Building Grit: The Longitudinal Pathways between Mindset, Commitment, Grit, and Academic Outcomes

Xin Tang, Ming-Te Wang, Jiesi Guo, Katariina Salmela-Aro

Research output: Contribution to journalArticleScientificpeer-review

Abstract

Despite academics' enthusiasm about the concept of grit (defined as consistency of interest and perseverance of effort), its benefit for academic achievement has recently been challenged. Drawing from a longitudinal sample (N=2018; 55.3% female; sixth-nineth grades) from Finland, this study first aimed to investigate and replicate the association between grit and achievement outcomes (i.e., academic achievement and engagement). Further, the present study examined whether growth mindset and goal commitment impacted grit and whether grit acted as a mediator between growth mindset, goal commitment, and achievement outcomes. The results showed that the perseverance facet of grit in the eighth grade was associated with school achievement and engagement in the nineth grade, after controlling for students' conscientiousness, academic persistence, prior achievement and engagement, gender and SES, although the effect on engagement was stronger than on achievement. In addition, grit was predicted by goal commitment in the sixth grade, but not by the growth mindset in the sixth grade. Finally, the perseverance of effort (not the consistency of interest) mediated the effect of goal commitment on engagement. These findings suggest that grit is associated with increased engagement and academic achievement; and practitioners who wish to improve grit of adolescents may encourage goal commitment more than growth mindset.

Original languageEnglish
JournalJournal of Youth and Adolescence
Volume48
Issue number5
Pages (from-to)850–863
Number of pages14
ISSN0047-2891
DOIs
Publication statusPublished - May 2019
MoE publication typeA1 Journal article-refereed

Fields of Science

  • 516 Educational sciences
  • Grit
  • Growth mindset
  • Goal commitment
  • Longitudinal data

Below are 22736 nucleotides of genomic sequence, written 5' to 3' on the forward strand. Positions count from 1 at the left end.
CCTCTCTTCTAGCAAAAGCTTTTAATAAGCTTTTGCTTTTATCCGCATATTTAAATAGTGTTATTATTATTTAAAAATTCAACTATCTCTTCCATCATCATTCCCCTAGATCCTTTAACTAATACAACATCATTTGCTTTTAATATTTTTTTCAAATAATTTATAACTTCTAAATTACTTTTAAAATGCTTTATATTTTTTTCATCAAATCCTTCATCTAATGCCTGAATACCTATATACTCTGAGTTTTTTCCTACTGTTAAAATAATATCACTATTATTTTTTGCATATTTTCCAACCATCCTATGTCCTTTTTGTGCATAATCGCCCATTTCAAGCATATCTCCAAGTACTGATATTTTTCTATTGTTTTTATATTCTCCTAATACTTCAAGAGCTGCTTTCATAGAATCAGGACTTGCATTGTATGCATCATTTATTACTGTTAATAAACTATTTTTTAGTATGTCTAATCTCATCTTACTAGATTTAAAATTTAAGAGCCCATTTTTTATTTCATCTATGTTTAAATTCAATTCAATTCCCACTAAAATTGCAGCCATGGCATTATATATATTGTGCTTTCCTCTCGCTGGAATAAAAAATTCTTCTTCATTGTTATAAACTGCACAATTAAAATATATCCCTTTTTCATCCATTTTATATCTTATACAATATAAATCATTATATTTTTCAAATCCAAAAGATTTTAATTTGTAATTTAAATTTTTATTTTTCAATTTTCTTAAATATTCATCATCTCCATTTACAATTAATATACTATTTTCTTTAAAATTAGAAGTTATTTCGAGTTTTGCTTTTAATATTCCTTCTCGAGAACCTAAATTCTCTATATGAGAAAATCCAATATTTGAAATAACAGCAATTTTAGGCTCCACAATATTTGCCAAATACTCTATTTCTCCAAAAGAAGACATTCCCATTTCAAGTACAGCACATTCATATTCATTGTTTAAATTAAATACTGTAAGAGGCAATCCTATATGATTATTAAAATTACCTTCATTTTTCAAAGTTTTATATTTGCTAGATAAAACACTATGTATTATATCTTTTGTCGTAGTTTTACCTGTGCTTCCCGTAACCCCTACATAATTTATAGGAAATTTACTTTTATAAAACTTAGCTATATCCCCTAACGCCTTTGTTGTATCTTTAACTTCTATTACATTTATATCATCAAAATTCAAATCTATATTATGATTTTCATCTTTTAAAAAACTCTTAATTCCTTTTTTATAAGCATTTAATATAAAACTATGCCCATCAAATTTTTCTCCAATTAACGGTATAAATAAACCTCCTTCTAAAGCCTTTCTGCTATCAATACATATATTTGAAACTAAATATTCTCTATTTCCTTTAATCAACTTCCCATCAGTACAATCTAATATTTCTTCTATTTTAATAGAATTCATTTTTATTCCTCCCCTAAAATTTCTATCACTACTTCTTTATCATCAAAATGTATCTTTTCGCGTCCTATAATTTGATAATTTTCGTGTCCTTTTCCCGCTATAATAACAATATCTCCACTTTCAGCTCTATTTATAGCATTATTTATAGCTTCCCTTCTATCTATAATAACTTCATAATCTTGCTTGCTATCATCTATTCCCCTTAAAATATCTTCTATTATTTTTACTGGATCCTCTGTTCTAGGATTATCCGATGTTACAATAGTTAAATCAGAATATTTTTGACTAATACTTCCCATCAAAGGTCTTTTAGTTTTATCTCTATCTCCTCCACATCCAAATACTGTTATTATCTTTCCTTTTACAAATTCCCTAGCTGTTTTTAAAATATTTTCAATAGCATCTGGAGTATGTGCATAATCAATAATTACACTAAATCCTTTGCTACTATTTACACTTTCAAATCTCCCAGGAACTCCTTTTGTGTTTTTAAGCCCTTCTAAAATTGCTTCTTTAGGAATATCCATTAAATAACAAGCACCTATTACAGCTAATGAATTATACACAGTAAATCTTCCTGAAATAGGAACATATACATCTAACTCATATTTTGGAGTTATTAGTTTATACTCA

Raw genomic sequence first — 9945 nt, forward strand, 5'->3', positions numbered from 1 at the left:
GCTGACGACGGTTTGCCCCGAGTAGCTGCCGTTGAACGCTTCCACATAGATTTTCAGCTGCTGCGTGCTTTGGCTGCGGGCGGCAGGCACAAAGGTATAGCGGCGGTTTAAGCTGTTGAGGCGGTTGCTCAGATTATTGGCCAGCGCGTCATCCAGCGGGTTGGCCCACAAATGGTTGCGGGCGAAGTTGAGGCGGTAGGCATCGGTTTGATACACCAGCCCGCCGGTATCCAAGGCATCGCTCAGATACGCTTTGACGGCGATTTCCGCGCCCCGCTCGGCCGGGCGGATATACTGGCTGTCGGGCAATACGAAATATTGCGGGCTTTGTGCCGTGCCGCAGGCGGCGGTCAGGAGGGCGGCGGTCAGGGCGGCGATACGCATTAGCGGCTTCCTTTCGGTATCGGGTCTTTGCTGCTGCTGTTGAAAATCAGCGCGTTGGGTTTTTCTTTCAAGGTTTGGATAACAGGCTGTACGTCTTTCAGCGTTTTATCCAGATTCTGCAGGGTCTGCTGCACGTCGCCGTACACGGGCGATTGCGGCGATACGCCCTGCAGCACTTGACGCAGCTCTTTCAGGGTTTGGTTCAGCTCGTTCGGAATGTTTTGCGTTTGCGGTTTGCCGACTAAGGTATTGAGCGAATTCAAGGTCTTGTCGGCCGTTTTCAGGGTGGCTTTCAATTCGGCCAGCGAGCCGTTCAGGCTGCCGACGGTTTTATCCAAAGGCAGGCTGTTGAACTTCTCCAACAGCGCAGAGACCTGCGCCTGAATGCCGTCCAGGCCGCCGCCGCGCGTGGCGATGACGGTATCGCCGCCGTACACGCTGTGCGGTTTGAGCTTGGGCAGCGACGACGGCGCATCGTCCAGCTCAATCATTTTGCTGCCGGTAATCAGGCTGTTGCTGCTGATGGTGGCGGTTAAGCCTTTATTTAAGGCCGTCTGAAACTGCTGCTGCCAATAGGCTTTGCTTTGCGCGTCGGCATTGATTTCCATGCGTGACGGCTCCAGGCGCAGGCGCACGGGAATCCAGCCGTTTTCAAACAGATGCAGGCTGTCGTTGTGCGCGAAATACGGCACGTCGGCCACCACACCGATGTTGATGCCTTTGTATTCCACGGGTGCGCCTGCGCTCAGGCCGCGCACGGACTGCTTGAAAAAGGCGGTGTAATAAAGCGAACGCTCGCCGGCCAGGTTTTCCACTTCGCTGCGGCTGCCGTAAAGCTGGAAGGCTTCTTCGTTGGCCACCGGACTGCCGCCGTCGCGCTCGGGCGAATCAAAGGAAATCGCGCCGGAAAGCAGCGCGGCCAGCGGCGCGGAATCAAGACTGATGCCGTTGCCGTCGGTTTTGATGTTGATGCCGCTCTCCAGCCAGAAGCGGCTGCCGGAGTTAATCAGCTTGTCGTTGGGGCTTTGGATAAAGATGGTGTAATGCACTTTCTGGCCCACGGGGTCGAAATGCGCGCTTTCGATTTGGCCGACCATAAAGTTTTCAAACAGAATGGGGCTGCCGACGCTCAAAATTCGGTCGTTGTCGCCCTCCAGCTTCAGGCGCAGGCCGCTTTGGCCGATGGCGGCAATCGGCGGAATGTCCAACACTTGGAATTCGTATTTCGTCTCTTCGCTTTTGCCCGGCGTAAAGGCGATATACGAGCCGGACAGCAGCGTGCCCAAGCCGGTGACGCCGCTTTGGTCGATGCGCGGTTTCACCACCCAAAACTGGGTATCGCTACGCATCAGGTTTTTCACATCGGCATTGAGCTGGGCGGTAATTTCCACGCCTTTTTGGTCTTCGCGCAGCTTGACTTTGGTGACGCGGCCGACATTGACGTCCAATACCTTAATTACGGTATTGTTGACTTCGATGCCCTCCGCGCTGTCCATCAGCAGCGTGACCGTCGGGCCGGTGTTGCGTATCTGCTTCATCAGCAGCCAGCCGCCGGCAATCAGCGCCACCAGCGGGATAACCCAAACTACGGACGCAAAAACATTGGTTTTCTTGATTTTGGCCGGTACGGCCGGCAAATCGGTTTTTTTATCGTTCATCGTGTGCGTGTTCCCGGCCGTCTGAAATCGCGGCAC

• GPA
  • Engagement
  • COGNITIVE ENGAGEMENT
  • GOAL ORIENTATIONS
  • SELF-REGULATION
  • ACHIEVEMENT
  • SCHOOL
  • PERSONALITY
  • MOTIVATION
  • PREDICT
  • ASSOCIATIONS
  • TRAJECTORIES

Cite this

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title = "Building Grit: The Longitudinal Pathways between Mindset, Commitment, Grit, and Academic Outcomes",
abstract = "Despite academics' enthusiasm about the concept of grit (defined as consistency of interest and perseverance of effort), its benefit for academic achievement has recently been challenged. Drawing from a longitudinal sample (N=2018; 55.3{\%} female; sixth-nineth grades) from Finland, this study first aimed to investigate and replicate the association between grit and achievement outcomes (i.e., academic achievement and engagement). Further, the present study examined whether growth mindset and goal commitment impacted grit and whether grit acted as a mediator between growth mindset, goal commitment, and achievement outcomes. The results showed that the perseverance facet of grit in the eighth grade was associated with school achievement and engagement in the nineth grade, after controlling for students' conscientiousness, academic persistence, prior achievement and engagement, gender and SES, although the effect on engagement was stronger than on achievement. In addition, grit was predicted by goal commitment in the sixth grade, but not by the growth mindset in the sixth grade. Finally, the perseverance of effort (not the consistency of interest) mediated the effect of goal commitment on engagement. These findings suggest that grit is associated with increased engagement and academic achievement; and practitioners who wish to improve grit of adolescents may encourage goal commitment more than growth mindset.",